The diminutive packages we used to find only as one-offs in supermarket and drug store sale bins are being multipacked and stocked next to their bigger brethren on center store shelves and in refrigerated cases and frozen cabinets.
The “to go” market sector is nothing new, of course. For years we’ve been buying shaving cream exclusively in travel-size aluminum cans. And the quintessential “consume-on-the-go” packs—candy bars—have been marketed in single-bite “fun packs” for trick-or-treaters as long as we can remember. A fair portion of those treats, no doubt, are consumed by adults who ostensibly buy them for the kids, which may explain why bags of the candy bites are available in stores year round, not just at Halloween.
The traditional appeal/value of single serve/dose packages derives from some of their common characteristics. They’re:
• Small—Travel/trial/to go packages have the “Mini Me” appeal of tiny containers that resemble their standard size counterparts.
• Portable—An inherent feature of to go packages is their “pocket-ability,” “purse-ability,” “backpack-ability—” if there are such words.
• Occasion-specific—An order of French fries to go calls for catsup—not a big bottle of it, though. A tear-open pouch or peel open cup is just the ticket for munching and driving.
• One-and-done portion controlling—Guilt-assuaging 100-calorie snack packs are one example. Others are the single-dose/serving flexible packages that line the walls of airport kiosks.
• Product ambassadors—Few marketing devices are as effective as a small “try-it-you’ll-like-it” sampler.
What’s new here is the trend to multipack the minipacks.
Hormel and P&G give us the chance to run some casual packaging forensics on two multipacked “to go” packs currently making their market debuts.
First is Hormel’s REV® wrap, 3-oz (85-g) meat and cheese flatbread wraps with 15-18 grams of protein. The wraps are packed in barrier plastic thermoforms (RIC #7, probably PP/EVOH/PP) that look like miniature golf bag travel cases and allow lay-down or stand-up display. First appearing in refrigerated cases as singles, the wraps, marketed as “whenever, wherever” products, are now also available in a three-chamber thermoform in our local Target. A pressure-sensitive label provides nutrition information for the 8 varieties of wraps in the initial launch.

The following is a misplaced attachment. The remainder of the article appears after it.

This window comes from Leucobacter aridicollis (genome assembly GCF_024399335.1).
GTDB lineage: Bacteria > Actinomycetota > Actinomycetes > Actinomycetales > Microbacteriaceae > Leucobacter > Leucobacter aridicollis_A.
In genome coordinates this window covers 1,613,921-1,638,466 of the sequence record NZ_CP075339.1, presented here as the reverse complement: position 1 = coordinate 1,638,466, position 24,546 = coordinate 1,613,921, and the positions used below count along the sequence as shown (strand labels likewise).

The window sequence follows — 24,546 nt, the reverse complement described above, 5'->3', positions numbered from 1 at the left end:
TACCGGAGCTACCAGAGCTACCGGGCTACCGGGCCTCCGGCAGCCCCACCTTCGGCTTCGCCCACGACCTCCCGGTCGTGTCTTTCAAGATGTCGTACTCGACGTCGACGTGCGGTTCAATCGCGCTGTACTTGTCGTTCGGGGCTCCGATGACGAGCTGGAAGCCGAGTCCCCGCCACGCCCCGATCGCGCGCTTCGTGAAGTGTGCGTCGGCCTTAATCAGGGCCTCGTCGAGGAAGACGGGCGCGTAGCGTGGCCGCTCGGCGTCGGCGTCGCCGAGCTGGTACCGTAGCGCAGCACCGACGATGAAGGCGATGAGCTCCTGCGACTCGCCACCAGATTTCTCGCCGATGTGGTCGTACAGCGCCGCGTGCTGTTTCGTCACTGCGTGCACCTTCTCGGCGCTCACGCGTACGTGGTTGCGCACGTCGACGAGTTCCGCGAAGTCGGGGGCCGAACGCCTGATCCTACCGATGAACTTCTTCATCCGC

Second is the more recent market appearance of an intriguing to go pack for P&G’s Scope® Outlast™ mouthwash in .67-oz (20-mL) plastic bottles that appear to be run on specially designed thermoform-fill-seal equipment. It looks like the bottles are formed by thermoforming a distortion-printed sheet into mirror-image cavities that become the bottle’s front and back panels. Presumably the thermoformed panels are punched out of the web, folded up from what will become the bottle’s base to form the bottle’s walls. Filling would follow the sidewall sealing and precede the sealing of a flat header above the top of the bottle. The header provides twist-and-snap opening functionality for the package. Four bottles are marketed in a one-piece reverse-tuck folding carton with a die-cut header for peg board merchandising and a die-cut window through which one bottle protrudes.
If the initiatives of Hormel, P&G, and a clutch of other CPGs are any indication, we could be witnessing the transformation of the old “to go” market into the next new “to grow” market. Let’s watch.
About the author: Ben Miyares, Packaging Sherpa, is a packaging market and technology analyst and is president of The Packaging Management Institute, Inc. He can be reached at email@example.com.